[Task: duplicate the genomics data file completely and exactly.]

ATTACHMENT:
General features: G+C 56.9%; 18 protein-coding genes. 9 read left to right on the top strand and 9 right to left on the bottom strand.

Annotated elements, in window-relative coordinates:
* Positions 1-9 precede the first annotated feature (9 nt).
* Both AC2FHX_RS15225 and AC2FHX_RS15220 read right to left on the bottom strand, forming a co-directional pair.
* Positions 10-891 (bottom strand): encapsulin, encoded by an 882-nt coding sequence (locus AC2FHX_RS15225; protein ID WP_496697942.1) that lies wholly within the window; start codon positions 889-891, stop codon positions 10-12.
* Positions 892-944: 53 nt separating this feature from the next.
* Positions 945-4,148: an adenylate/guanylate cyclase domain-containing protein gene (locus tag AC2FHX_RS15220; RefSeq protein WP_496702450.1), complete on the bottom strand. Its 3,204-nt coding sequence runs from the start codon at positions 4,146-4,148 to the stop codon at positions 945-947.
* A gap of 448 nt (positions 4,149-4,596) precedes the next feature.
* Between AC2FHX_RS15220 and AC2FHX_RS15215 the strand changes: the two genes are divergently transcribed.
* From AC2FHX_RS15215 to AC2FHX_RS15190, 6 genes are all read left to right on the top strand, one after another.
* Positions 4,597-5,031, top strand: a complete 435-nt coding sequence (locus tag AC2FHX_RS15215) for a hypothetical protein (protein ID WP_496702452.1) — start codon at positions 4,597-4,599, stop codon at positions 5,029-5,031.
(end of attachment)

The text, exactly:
General features: G+C 56.9%; 18 protein-coding genes. 9 read left to right on the top strand and 9 right to left on the bottom strand.

Annotated elements, in window-relative coordinates:
* Positions 1-9 precede the first annotated feature (9 nt).
* Both AC2FHX_RS15225 and AC2FHX_RS15220 read right to left on the bottom strand, forming a co-directional pair.
* Positions 10-891 (bottom strand): encapsulin, encoded by an 882-nt coding sequence (locus AC2FHX_RS15225; protein ID WP_496697942.1) that lies wholly within the window; start codon positions 889-891, stop codon positions 10-12.
* Positions 892-944: 53 nt separating this feature from the next.
* Positions 945-4,148: an adenylate/guanylate cyclase domain-containing protein gene (locus tag AC2FHX_RS15220; RefSeq protein WP_496702450.1), complete on the bottom strand. Its 3,204-nt coding sequence runs from the start codon at positions 4,146-4,148 to the stop codon at positions 945-947.
* A gap of 448 nt (positions 4,149-4,596) precedes the next feature.
* Between AC2FHX_RS15220 and AC2FHX_RS15215 the strand changes: the two genes are divergently transcribed.
* From AC2FHX_RS15215 to AC2FHX_RS15190, 6 genes are all read left to right on the top strand, one after another.
* Positions 4,597-5,031, top strand: a complete 435-nt coding sequence (locus tag AC2FHX_RS15215) for a hypothetical protein (protein ID WP_496702452.1) — start codon at positions 4,597-4,599, stop codon at positions 5,029-5,031.